3.3.7. Melaleuca alternifolia
Melaleuca alternifolia or tea-tree is a tree or tall shrub in the plant genus Melaleuca. It is native in Australia, and occurs in north coast and adjacent areas of New South Wales. It also grows on swampy flats and along streams and where it occurs, it is often the dominant species. Tea tree oil is a broad-spectrum agent against Gram-positive and Gram-negative bacteria and even S. aureus resistant to methicillin and yeasts such as C. albicans in vitro. Its mechanism of action has been attributed to monoterpenes, which cause disruption of the plasma membrane barrier. Other than antimicrobial activity, tea tree oil has monocyte activators and anti-inflammatory activities. Topical use of low concentrations of tea tree oil has anti acne activity with low side effects. It is effective in chronic infectious wounds and osteomyelitis (81).
3.3.8. Eucalyptus globulus, E. viminalis and E. maculata
In one study, the leave extractions of 29 Eucalyptus species were examined for anti-microbial activities. Extractions of Eucalyptus globulus, E. maculata and E. viminalis were able to inhibit the growth of six gram-positive bacteria including P. acnes, S. aureus, Enterococcus faecalis, Bacillus cereus and Alicyclobacillus acidoterrestris, and a fungi, Trichophyton mentagrophytes, yet they did not show a strong inhibitory activity against gram-negative bacteria. A component of E. maculate (8-desmethyl-eucalyptin) also had strong inhibitory activity against the above-mentioned microorganisms. The authors concluded that Eucalyptus extracts and some components isolated from this plant had an inhibitory effect on microorganisms causing acne and Athlete’s foot infection, as well as some fungal infections (18). Clinical trials with positive effects are summarized in Table 1.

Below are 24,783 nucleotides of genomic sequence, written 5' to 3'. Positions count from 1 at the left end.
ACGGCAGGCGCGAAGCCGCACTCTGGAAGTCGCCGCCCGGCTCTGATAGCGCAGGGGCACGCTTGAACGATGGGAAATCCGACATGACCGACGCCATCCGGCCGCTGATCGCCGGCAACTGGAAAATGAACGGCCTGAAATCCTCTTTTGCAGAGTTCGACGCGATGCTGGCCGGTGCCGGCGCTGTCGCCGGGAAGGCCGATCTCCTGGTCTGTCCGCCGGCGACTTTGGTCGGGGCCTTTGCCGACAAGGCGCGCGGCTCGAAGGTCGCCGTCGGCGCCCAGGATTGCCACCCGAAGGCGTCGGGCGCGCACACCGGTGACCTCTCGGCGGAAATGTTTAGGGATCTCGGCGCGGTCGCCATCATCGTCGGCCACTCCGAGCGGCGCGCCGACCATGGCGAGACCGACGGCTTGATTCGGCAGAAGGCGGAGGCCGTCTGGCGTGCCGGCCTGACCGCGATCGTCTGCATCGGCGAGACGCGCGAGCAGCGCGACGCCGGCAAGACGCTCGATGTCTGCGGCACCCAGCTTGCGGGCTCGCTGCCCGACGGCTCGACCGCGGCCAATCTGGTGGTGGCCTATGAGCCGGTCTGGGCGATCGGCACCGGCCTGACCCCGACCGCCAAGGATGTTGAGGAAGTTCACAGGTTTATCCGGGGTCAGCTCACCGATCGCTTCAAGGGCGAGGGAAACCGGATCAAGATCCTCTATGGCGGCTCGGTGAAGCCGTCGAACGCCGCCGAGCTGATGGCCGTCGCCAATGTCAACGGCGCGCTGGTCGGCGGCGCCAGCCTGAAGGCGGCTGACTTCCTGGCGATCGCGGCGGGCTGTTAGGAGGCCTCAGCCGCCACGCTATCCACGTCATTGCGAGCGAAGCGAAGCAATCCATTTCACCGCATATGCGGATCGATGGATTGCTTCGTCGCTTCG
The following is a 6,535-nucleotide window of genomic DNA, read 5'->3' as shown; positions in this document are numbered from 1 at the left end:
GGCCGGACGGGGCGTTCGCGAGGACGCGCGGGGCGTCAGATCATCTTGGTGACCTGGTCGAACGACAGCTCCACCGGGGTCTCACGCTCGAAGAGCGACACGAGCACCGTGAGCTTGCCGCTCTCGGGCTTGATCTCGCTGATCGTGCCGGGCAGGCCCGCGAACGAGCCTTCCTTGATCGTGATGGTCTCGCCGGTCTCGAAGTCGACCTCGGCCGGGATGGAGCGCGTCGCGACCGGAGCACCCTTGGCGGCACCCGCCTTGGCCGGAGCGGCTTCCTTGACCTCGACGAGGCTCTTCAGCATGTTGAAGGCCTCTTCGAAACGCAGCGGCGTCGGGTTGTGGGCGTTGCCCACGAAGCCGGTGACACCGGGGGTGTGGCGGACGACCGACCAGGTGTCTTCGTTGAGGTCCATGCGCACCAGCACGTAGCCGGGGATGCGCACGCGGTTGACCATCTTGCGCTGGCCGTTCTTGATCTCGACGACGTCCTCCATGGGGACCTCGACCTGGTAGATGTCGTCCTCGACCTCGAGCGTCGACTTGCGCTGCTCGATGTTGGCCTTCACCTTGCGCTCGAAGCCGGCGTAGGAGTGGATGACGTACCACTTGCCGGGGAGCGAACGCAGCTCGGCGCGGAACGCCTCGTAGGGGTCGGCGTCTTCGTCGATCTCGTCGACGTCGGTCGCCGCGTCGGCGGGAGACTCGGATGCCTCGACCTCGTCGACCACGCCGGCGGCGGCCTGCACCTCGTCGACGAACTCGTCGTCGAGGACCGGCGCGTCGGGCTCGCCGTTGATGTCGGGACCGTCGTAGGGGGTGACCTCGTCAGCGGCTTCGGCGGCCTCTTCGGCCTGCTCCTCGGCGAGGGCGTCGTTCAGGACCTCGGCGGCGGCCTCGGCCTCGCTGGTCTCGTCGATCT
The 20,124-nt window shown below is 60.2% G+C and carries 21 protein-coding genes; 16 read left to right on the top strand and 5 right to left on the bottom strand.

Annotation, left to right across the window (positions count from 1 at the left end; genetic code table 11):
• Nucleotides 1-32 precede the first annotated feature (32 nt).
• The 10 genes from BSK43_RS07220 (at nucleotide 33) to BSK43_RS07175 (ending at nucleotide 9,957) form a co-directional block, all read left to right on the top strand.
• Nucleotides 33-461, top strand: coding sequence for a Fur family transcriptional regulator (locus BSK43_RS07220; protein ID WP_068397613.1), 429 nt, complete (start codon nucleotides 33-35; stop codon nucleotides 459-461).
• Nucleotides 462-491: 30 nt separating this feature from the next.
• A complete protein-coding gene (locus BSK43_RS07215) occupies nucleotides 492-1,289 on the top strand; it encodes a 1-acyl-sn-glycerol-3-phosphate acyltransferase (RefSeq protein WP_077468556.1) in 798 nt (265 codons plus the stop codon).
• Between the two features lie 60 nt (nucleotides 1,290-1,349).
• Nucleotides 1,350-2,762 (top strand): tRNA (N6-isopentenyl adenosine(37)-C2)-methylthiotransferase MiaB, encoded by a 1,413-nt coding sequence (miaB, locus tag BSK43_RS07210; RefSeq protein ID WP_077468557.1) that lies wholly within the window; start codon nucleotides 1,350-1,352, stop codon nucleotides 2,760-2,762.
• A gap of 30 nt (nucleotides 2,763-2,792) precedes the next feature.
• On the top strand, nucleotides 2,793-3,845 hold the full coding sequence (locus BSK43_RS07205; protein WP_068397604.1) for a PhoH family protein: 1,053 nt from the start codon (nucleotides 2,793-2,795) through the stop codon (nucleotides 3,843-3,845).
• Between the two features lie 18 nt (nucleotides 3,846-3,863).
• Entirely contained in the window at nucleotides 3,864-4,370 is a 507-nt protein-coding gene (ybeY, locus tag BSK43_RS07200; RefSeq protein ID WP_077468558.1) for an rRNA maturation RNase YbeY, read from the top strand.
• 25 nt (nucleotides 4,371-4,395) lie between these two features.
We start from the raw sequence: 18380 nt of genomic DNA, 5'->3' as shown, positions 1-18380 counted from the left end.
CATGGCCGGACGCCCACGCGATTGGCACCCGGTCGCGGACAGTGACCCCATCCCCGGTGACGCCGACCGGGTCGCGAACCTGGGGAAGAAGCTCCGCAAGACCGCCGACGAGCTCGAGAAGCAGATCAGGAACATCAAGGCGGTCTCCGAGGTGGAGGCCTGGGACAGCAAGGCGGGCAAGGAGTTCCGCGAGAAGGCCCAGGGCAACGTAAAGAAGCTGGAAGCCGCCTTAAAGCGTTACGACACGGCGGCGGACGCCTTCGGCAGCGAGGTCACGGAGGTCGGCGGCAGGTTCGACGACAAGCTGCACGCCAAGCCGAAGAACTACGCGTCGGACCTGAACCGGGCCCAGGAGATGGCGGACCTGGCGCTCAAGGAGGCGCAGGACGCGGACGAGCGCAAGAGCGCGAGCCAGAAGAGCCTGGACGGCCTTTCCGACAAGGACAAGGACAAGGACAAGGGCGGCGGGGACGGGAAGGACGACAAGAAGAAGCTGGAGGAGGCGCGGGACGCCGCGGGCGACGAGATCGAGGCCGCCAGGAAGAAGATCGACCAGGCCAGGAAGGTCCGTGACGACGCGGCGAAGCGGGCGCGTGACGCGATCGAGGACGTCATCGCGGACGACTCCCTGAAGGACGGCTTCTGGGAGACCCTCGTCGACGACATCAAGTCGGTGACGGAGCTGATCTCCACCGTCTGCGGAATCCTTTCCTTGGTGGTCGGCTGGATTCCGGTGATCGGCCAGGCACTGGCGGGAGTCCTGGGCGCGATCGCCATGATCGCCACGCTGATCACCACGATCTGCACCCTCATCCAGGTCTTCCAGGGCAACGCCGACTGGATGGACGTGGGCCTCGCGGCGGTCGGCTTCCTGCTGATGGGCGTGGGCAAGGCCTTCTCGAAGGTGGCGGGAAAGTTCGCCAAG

Clinical Trials With Positive Effects